In one form, a process for fabricating an ONO floating-gate electrode includes providing a semiconductor substrate and forming a first silicon oxide layer on the semiconductor substrate. Then, a silicon-rich silicon nitride layer is formed to overlie the first silicon oxide layer. A second layer of silicon oxide is then formed to overlie the silicon nitride layer.

BRIEF DESCRIPTION OF THE DRAWINGS

FIG. 1 illustrates, in cross-section, a portion of a semiconductor substrate containing a floating-gate transistor that incorporates an ONO structure fabricated in accordance with the invention;

FIGS. 2-4 illustrate, in cross-section, process steps for the fabrication of an ONO structure in accordance with the invention; and

FIG. 5 illustrates, in cross-section, a stacked-gate device fabricated in accordance with the invention.

It should be appreciated that, for simplicity and clarity of illustration, elements shown in the Figures have not necessarily been drawn to scale. For example, the dimensions of some of the elements are exaggerated relative to each other for clarity. Further, where considered appropriate, reference numerals have been repeated among the Figures to indicate corresponding elements.

DETAILED DESCRIPTION OF PREFERRED EMBODIMENTS

Shown in FIG. 1, in cross-section, is a floating-gate transistor 10 suitable for use in a two-bit EEPROM device. Floating-gate transistor 10 includes source/drain regions 12 and 14 located in a semiconductor substrate 16 and separated by a channel region 18. First and second bit line oxide regions 20 and 22 overlie source/drain regions 12 and 14, respectively. A control gate electrode 24 overlies channel region 18 and is separated therefrom by an ONO structure 26. Control gate electrode 24 and ONO structure 26 form a stacked-gate structure.

ONO structure 26 includes a first silicon oxide layer 28 overlying channel region 18. A silicon-rich silicon nitride layer 30 overlies first silicon oxide layer 28. A second silicon oxide layer (or top oxide layer) 32 overlies silicon nitride layer 30.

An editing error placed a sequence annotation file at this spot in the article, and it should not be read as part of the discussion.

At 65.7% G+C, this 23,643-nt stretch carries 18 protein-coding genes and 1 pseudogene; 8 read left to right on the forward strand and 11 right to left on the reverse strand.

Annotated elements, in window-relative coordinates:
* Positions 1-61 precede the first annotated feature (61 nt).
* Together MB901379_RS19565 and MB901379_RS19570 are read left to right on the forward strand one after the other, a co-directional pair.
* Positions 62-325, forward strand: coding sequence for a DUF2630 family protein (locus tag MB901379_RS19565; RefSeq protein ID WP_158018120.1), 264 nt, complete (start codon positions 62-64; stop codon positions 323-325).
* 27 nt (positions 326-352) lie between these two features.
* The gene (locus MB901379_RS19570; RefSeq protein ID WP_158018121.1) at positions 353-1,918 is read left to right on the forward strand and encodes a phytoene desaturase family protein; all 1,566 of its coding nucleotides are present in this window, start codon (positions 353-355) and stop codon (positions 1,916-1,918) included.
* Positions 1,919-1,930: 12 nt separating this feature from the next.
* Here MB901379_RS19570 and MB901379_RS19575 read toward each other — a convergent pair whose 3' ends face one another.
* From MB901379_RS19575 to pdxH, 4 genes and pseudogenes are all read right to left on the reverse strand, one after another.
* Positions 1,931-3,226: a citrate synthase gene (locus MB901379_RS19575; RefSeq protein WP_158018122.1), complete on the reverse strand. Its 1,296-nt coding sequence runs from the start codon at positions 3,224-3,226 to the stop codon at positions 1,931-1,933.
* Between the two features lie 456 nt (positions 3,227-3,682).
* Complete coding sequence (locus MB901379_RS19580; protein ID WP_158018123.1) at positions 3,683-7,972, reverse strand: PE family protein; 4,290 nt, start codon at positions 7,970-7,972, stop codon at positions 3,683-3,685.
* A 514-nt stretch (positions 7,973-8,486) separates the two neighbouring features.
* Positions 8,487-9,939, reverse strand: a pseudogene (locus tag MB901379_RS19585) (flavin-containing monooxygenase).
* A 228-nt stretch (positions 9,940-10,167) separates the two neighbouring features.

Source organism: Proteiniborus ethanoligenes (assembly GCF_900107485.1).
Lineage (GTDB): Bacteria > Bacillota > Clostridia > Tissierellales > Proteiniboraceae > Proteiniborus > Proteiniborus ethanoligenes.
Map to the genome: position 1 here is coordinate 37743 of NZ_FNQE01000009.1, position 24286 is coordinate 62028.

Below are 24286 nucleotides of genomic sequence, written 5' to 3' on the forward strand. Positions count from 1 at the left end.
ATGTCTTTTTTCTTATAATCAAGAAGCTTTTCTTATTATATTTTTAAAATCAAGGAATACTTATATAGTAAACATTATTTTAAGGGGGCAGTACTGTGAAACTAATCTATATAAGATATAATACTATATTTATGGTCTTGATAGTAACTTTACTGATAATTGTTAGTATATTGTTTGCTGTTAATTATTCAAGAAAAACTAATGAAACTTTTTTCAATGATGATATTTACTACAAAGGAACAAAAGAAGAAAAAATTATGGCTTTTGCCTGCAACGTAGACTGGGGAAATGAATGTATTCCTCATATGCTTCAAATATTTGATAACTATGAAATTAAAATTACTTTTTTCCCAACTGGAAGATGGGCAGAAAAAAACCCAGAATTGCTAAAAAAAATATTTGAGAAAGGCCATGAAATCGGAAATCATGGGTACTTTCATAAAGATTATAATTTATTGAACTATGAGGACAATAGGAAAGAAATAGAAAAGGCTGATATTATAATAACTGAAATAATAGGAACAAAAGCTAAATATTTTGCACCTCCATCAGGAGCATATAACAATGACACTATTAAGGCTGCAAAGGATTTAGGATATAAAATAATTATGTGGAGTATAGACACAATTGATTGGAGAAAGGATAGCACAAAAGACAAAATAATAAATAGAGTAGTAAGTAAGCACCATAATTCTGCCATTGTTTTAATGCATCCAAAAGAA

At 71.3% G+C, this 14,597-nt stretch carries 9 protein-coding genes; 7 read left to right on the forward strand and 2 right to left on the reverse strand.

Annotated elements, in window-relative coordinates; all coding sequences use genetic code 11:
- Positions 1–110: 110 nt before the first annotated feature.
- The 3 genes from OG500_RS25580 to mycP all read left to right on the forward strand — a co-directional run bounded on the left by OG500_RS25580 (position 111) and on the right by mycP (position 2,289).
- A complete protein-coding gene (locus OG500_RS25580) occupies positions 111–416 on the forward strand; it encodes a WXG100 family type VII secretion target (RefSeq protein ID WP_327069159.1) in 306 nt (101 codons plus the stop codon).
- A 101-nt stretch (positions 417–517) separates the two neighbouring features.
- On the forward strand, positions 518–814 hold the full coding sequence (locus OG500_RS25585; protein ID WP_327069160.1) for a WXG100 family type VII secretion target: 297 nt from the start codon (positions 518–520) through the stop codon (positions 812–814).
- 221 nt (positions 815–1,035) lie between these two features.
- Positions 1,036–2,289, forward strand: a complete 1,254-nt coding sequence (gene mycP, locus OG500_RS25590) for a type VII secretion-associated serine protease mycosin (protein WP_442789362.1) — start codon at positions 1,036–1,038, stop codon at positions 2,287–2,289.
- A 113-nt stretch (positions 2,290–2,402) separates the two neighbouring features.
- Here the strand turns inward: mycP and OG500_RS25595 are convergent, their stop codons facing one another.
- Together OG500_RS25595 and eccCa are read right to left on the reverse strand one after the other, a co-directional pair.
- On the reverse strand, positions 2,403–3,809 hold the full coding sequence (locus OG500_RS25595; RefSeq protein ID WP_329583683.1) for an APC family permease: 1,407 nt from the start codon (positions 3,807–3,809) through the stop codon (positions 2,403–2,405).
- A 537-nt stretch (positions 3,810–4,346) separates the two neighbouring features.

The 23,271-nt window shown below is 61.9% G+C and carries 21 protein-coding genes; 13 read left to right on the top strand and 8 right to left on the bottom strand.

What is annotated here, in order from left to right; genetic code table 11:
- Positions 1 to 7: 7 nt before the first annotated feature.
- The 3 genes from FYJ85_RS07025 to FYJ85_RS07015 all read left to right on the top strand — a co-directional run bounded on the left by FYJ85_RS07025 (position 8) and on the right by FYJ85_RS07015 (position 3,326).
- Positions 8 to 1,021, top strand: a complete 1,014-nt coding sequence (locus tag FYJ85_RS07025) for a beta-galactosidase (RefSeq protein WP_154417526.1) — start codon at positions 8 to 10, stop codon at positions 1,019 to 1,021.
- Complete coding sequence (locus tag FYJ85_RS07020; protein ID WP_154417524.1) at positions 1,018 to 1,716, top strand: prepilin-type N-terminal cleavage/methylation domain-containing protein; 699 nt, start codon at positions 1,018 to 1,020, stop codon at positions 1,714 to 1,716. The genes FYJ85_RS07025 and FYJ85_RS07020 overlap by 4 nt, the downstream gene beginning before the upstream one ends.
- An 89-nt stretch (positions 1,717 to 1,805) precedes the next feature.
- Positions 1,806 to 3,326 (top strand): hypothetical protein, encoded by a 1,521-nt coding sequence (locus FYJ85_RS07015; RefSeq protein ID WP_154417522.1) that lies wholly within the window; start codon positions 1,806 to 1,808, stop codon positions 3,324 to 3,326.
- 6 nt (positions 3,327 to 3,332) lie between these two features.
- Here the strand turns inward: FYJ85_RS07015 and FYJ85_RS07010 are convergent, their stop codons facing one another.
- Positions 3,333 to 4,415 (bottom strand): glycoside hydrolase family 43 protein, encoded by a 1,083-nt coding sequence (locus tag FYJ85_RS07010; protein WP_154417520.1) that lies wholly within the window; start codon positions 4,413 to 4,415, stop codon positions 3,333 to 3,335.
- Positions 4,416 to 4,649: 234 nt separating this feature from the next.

In the operation of floating-gate transistor 10, voltages are applied to control-gate electrode 24 and to source/drain regions 12 and 14 that cause electrical charge from source/drain regions 12 and 14 to propagate across channel region 18. Once the charge encounters a sufficiently strong vertical field, the charge is either injected or tunnels from channel region 18 into silicon nitride layer 30. For example, depending upon the particular voltage levels applied to control-gate electrode 24 and to source/drain regions 12 and 14, electrical charge 34 is transferred into silicon nitride layer 30 and is localized to regions in proximity to either source/drain region 12, or source/drain region 14.

Those skilled in the art will recognize that the proper functioning of a two-bit EEPROM device necessarily requires that electrical charge 34 remain isolated in the regions of silicon nitride layer 30 to which it is initially introduced. The proper maintenance of electrical charge 34 in localized regions of silicon nitride layer 30 is critical to the proper performance of a two-bit EEPROM device. In particular, the quality of ONO structure 26 must be such that charge leakage paths are minimized at the interface between the first and second silicon oxide layers 28 and 32 and silicon nitride layer. Additionally, silicon nitride layer 30 must be of sufficient density, such that charge trapping sites are formed within the silicon nitride material.